Leon : Mythopoeic Mind, not one of the catchiest names around. Perhaps Tolkien fans will remember their name (check the history of the band to find the link) but I am afraid very few will remember it. Unless the music is amazing of course, but well get to that in a minute. Twenty years ago the first signs of the band were shown, then in the form of the band Panzerpappa. Bandleader Steinar Borve played together with Trond Gjellum, Anders Krabberod, Jarle Storlokken, and Torgeir Wergeland. The necessary experience was gained, in the form of seven albums, before the men merged with Pal Selsjord Bjorseth (Gentle Knife), Arild Broter (Pymlico), Ola Mile Bruland and Kjetil Laumann to officially record something under the name Mythopoeic Mind. The result of this collaboration is the debut album Mythopoetry.
The album starts with the song Prologue Song and is not representative of the rest of the album, because it contains a very symphonic, almost orchestral, piece of music with strange vocals. For a moment I thought I was listening to an obscure project by the Metropole Orchestra. The album properly starts with the second song, Prey, a progressive rock song with some jazzy influences. The music feels like something that could have been made in the eighties, organs, synthesizer sounds and saxophone are all there and follow the well-known formula. The production also sounds a bit outdated and fits well with the music. The first few minutes of Prey are quite nice, but the further I get into to the album, the more my attention drifts away to other things. Although the music is actually not that bad, I still have a lot of trouble to stay focused on, and interested in, the music. I do not think its special enough and am seriously missing something special, whether its fantastic vocals, sparkling guitar parts, unparalleled compositions, just something! At times I also find the music a little cluttered, in the background there is a lot going on, there are too many instruments that play different parts, not strengthening each other. If you do this well it should form a beautiful whole but in this case it becomes a bit too messy and it just feels overcrowded.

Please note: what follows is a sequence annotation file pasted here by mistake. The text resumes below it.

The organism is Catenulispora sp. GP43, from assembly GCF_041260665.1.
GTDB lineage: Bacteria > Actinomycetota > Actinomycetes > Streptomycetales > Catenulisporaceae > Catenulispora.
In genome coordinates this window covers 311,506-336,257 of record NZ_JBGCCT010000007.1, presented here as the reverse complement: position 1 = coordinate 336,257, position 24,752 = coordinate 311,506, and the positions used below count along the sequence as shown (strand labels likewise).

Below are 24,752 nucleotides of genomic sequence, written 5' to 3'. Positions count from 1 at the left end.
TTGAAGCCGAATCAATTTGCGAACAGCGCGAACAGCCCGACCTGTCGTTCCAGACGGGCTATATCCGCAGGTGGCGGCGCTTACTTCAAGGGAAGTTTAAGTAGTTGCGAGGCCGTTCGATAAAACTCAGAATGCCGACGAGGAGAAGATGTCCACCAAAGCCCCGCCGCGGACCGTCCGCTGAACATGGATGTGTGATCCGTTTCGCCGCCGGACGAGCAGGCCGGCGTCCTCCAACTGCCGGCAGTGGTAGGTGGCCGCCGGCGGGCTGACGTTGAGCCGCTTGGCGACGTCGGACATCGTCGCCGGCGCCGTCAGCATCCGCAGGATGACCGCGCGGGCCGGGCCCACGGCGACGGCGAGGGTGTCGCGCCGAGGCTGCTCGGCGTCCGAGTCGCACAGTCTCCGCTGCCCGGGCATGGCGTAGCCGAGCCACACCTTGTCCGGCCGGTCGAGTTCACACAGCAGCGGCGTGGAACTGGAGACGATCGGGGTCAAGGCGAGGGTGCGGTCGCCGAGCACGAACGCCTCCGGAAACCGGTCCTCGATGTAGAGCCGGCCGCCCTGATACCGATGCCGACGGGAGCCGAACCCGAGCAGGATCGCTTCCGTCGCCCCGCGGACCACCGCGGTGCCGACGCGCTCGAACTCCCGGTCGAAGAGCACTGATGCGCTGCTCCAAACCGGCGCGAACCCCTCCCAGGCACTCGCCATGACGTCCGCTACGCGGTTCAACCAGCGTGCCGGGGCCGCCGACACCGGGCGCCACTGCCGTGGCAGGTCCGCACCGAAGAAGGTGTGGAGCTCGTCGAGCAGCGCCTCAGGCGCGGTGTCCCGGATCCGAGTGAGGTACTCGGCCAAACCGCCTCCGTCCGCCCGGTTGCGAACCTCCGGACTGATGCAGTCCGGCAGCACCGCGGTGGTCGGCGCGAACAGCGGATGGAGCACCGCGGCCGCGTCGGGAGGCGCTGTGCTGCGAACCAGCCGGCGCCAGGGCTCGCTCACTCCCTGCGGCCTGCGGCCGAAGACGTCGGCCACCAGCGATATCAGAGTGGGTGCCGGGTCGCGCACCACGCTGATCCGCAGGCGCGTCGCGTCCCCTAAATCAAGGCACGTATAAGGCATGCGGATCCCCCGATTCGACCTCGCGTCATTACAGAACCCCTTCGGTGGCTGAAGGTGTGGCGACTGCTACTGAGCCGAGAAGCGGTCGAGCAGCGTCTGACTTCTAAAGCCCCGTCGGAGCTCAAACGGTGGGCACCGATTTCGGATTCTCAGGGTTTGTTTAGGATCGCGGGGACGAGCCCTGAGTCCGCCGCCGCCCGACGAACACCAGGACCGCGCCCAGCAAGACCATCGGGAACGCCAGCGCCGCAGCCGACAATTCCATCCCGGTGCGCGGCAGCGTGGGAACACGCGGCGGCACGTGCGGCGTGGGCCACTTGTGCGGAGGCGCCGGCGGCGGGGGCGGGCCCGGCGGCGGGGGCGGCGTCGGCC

Too bad, because the music is actually pretty decent, its well played and reasonably well sung, Laumann is certainly not a fantastic singer but his voice fits well with the music. The songs are just not good enough and a bit to cluttered to hold your attention for a longer period of time. Perhaps a lover of jazzy progressive rock can do more with this than I can, but the name Mythopoeic Mind will not stay with me for long.